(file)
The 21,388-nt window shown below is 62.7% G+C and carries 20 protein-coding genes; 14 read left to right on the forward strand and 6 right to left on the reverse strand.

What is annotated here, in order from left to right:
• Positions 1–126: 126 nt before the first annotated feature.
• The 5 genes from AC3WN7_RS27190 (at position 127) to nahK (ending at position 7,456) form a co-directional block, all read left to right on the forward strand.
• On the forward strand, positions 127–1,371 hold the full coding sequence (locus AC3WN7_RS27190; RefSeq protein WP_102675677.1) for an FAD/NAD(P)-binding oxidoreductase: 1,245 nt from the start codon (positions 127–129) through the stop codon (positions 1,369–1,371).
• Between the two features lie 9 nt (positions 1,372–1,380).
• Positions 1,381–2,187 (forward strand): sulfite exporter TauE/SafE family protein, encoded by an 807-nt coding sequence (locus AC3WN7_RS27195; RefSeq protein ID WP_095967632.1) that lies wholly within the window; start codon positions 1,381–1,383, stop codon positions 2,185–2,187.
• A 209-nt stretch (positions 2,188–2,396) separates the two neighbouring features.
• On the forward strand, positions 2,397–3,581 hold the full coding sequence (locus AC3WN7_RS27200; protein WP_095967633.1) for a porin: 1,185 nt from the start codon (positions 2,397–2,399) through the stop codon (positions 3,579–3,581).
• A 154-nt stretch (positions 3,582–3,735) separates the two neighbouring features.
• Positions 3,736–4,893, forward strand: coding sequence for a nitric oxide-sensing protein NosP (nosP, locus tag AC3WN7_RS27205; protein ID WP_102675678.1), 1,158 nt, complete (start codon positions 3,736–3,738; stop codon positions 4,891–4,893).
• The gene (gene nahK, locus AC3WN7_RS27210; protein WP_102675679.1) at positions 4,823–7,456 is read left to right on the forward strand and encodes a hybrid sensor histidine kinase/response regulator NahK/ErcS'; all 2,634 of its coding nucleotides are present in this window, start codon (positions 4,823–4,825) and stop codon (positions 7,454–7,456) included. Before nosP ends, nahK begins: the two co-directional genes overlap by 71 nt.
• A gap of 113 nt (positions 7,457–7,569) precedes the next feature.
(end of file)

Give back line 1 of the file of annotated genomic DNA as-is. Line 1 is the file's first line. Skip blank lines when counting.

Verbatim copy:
The 21,388-nt window shown below is 62.7% G+C and carries 20 protein-coding genes; 14 read left to right on the forward strand and 6 right to left on the reverse strand.